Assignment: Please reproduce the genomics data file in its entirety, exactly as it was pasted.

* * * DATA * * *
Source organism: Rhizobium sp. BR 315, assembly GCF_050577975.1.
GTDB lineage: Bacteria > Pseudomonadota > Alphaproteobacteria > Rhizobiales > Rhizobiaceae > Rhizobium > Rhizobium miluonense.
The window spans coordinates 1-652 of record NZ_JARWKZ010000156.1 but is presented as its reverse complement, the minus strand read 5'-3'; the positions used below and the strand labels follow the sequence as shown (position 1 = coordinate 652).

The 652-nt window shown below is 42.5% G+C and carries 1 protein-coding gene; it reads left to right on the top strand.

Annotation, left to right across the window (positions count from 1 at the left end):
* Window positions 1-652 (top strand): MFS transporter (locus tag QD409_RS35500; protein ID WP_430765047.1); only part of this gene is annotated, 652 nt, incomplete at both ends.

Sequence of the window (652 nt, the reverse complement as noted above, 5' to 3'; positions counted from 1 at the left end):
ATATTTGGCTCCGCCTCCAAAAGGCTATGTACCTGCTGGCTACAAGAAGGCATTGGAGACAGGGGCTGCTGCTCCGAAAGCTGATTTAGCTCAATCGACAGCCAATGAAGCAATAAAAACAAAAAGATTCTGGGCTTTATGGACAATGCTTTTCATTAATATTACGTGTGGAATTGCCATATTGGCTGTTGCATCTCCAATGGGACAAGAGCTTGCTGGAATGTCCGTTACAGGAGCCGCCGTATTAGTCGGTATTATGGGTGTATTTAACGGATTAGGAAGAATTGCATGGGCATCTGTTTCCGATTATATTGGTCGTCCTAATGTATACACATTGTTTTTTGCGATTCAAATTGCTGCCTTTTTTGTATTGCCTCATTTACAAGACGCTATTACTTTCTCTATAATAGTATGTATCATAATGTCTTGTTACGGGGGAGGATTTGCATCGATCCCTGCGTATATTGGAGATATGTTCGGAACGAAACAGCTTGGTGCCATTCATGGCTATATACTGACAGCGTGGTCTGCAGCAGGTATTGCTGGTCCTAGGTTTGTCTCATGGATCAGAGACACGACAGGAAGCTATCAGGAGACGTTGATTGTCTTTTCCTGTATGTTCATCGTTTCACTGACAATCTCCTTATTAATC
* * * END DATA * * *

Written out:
Source organism: Rhizobium sp. BR 315, assembly GCF_050577975.1.
GTDB lineage: Bacteria > Pseudomonadota > Alphaproteobacteria > Rhizobiales > Rhizobiaceae > Rhizobium > Rhizobium miluonense.
The window spans coordinates 1-652 of record NZ_JARWKZ010000156.1 but is presented as its reverse complement, the minus strand read 5'-3'; the positions used below and the strand labels follow the sequence as shown (position 1 = coordinate 652).

The 652-nt window shown below is 42.5% G+C and carries 1 protein-coding gene; it reads left to right on the top strand.

Annotation, left to right across the window (positions count from 1 at the left end):
* Window positions 1-652 (top strand): MFS transporter (locus tag QD409_RS35500; protein ID WP_430765047.1); only part of this gene is annotated, 652 nt, incomplete at both ends.

Sequence of the window (652 nt, the reverse complement as noted above, 5' to 3'; positions counted from 1 at the left end):
ATATTTGGCTCCGCCTCCAAAAGGCTATGTACCTGCTGGCTACAAGAAGGCATTGGAGACAGGGGCTGCTGCTCCGAAAGCTGATTTAGCTCAATCGACAGCCAATGAAGCAATAAAAACAAAAAGATTCTGGGCTTTATGGACAATGCTTTTCATTAATATTACGTGTGGAATTGCCATATTGGCTGTTGCATCTCCAATGGGACAAGAGCTTGCTGGAATGTCCGTTACAGGAGCCGCCGTATTAGTCGGTATTATGGGTGTATTTAACGGATTAGGAAGAATTGCATGGGCATCTGTTTCCGATTATATTGGTCGTCCTAATGTATACACATTGTTTTTTGCGATTCAAATTGCTGCCTTTTTTGTATTGCCTCATTTACAAGACGCTATTACTTTCTCTATAATAGTATGTATCATAATGTCTTGTTACGGGGGAGGATTTGCATCGATCCCTGCGTATATTGGAGATATGTTCGGAACGAAACAGCTTGGTGCCATTCATGGCTATATACTGACAGCGTGGTCTGCAGCAGGTATTGCTGGTCCTAGGTTTGTCTCATGGATCAGAGACACGACAGGAAGCTATCAGGAGACGTTGATTGTCTTTTCCTGTATGTTCATCGTTTCACTGACAATCTCCTTATTAATC